In 2013, a MW7.7 earthquake struck Balochistan, caused a huge surface offset and triggered a small tsunami in the Arabian Sea.
The apparently strange fault behaviour attracted the attention of scientists worldwide and discussion is still ongoing.
This an interesting case for paleoseismologists, not only because of the cascading earthquake effects, but also because of the surface rupture distribution, from which we might learn some important lessons.
COMET student Yu Zhou and his colleagues from Oxford University have published a new paper on this event, arguing that it might be not as unusual as it seems. Their research is based on the analysis of Pleiades stereo satellite imagery, which has proven to be a very useful data source.
On 25 April, a 7.8-magnitude earthquake struck Nepal, claiming over 8,000 lives and affecting millions of people.
Images from ESA’s Sentinel-1A satellite clearly showed the effects of the earthquake, including the maximum land deformation only 17km from Nepal’s capital, Kathmandu. This explains the extremely high damage to the area.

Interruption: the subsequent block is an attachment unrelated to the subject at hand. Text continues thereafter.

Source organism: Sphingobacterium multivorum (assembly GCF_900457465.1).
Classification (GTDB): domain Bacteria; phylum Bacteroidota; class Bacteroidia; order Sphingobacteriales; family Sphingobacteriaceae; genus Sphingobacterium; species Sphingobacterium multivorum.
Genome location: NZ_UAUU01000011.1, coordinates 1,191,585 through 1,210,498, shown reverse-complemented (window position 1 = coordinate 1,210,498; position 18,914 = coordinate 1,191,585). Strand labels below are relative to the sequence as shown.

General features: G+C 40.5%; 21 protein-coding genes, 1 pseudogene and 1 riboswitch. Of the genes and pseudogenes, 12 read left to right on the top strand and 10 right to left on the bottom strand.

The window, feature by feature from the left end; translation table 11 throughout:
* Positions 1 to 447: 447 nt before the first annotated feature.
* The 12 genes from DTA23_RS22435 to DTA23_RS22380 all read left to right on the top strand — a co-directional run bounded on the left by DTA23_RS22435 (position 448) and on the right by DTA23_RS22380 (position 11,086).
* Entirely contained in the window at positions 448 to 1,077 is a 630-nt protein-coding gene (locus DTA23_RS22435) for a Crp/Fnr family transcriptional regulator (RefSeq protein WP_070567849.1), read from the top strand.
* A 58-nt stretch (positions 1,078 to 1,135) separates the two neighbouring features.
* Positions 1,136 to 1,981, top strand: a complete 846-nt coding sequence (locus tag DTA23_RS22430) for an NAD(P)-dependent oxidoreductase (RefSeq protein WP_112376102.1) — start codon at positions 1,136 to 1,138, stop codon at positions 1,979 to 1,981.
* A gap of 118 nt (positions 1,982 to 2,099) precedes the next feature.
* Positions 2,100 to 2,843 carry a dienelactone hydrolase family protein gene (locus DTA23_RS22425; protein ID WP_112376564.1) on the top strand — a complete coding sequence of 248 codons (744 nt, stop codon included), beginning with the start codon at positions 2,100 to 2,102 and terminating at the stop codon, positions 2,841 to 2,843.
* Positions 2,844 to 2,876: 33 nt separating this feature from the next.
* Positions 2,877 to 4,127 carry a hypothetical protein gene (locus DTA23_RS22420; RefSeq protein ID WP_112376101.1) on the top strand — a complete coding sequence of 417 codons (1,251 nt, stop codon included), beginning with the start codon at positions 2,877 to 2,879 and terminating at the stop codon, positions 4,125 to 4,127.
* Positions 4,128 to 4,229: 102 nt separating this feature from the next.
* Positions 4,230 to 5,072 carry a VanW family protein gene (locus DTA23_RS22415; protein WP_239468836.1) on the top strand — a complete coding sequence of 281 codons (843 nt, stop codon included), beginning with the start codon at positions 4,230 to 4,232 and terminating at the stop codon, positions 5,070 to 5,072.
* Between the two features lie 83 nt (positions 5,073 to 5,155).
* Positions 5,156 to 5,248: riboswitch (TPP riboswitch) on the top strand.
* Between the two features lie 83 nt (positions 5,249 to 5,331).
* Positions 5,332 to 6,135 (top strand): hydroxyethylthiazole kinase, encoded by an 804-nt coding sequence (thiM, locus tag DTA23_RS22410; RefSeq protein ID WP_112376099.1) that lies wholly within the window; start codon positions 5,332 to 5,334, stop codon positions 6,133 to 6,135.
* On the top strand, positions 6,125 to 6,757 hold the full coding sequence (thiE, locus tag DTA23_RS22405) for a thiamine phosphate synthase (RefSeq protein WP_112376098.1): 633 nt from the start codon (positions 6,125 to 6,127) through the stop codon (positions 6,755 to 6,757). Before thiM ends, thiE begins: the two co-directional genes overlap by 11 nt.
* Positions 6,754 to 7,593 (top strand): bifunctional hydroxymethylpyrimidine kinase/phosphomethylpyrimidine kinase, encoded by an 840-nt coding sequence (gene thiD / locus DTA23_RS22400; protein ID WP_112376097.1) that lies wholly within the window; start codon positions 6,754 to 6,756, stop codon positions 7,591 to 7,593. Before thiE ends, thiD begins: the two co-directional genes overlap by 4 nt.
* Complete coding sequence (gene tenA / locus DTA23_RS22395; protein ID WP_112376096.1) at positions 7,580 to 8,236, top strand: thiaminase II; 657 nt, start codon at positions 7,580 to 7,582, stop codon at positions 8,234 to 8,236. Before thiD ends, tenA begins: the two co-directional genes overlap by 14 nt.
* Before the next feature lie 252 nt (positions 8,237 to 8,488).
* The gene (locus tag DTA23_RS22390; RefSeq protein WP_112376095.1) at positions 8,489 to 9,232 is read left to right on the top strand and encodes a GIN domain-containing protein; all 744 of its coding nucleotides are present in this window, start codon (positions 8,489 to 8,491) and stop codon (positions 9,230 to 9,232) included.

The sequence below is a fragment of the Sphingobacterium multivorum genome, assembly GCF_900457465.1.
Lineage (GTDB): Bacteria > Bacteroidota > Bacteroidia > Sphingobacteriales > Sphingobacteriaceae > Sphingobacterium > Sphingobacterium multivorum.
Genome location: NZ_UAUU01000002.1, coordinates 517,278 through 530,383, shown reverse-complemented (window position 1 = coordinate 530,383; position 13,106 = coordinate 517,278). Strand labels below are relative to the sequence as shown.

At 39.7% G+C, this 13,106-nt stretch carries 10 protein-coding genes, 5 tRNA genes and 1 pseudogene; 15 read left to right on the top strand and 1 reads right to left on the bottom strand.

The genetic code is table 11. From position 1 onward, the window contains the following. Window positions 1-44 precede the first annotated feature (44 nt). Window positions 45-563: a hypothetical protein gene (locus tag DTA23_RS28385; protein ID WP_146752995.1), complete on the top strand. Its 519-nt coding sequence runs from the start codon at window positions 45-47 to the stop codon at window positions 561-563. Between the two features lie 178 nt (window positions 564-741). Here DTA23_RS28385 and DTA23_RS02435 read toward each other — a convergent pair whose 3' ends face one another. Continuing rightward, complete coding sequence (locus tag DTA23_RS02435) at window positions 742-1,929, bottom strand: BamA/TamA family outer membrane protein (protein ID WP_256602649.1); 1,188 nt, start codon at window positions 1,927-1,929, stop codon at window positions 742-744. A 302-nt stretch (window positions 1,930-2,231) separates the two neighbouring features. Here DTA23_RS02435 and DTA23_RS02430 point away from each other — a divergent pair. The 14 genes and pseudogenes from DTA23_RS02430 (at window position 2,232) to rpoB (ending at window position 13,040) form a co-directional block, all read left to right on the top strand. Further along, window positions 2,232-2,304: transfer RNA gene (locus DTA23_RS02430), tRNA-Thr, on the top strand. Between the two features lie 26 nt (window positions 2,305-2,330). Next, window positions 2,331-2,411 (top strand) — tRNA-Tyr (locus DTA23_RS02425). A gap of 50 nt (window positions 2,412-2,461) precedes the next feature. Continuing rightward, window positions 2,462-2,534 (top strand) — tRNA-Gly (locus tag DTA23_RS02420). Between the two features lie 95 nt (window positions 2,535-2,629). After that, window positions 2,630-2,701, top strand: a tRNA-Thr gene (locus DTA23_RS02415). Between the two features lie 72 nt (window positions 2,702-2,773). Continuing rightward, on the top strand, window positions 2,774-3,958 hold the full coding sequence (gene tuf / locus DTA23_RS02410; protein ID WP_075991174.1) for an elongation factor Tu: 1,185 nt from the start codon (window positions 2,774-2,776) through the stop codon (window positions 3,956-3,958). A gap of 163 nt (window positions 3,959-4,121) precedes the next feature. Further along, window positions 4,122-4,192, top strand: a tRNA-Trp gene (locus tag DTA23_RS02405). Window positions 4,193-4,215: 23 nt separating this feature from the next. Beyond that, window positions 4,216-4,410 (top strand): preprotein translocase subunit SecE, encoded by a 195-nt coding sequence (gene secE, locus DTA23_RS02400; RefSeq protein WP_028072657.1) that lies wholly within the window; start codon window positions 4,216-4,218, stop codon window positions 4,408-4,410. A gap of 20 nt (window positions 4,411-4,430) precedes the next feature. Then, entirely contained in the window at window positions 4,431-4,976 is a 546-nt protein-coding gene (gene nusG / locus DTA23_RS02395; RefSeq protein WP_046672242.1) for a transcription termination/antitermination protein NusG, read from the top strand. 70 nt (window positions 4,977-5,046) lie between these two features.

By combining Sentinel-1A imagery from before and after the quake, COMET scientists have been able to interpret the rainbow-coloured interference patterns in the image (known as an interferogram), and interpret them as changes on the ground. COMET scientists have also been analysing the 12 May aftershock. You can read more here.
Europe’s Sentinel-1A spacecraft and its extraordinary images of slip from the South Napa earthquake herald a new era of space-based surveillance of faults.
On 24 August 2014, the San Francisco Bay area shook in an Mw = 6.0 earthquake, the region’s largest in 25 years. The tremors injured roughly 200 people, killed 1 person, and damaged buildings near the quake’s epicenter in the southern reaches of California’s Napa Valley. It also set off a scientific scramble to measure the fault’s movement and marked the dawn of a new age of earthquake satellite monitoring thanks to a recently launched spacecraft: the European Space Agency’s Sentinel-1A satellite.
COMET scientists explain why in an article published in EOS, the Earth and space science journal of the American Geophysical Union.